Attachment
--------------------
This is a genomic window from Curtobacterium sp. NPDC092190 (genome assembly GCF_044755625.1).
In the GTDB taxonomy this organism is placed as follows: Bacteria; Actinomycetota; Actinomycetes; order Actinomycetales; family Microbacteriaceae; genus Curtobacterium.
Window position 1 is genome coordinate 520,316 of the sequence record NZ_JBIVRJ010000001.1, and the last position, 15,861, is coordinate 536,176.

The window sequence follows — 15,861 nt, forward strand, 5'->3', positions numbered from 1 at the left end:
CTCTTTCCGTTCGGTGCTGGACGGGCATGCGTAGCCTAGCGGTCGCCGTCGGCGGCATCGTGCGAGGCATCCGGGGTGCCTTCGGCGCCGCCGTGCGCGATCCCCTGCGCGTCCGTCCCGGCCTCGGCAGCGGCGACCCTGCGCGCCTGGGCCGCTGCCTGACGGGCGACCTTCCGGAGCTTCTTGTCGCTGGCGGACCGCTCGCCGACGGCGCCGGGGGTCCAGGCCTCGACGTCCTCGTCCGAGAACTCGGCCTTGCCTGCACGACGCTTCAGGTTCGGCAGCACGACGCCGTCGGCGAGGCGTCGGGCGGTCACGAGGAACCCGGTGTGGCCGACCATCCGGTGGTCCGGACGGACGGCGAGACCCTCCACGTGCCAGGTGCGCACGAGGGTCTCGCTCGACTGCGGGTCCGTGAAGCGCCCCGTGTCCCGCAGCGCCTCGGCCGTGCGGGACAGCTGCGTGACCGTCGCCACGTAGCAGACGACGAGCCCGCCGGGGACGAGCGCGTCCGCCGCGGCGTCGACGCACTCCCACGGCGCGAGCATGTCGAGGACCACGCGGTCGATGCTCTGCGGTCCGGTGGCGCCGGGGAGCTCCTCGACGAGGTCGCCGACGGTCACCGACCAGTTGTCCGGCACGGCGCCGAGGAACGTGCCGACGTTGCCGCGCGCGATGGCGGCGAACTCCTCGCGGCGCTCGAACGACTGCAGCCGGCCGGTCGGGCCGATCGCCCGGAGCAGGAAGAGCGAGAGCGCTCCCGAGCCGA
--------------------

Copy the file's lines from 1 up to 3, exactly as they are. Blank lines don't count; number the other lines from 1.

This is a genomic window from Curtobacterium sp. NPDC092190 (genome assembly GCF_044755625.1).
In the GTDB taxonomy this organism is placed as follows: Bacteria; Actinomycetota; Actinomycetes; order Actinomycetales; family Microbacteriaceae; genus Curtobacterium.
Window position 1 is genome coordinate 520,316 of the sequence record NZ_JBIVRJ010000001.1, and the last position, 15,861, is coordinate 536,176.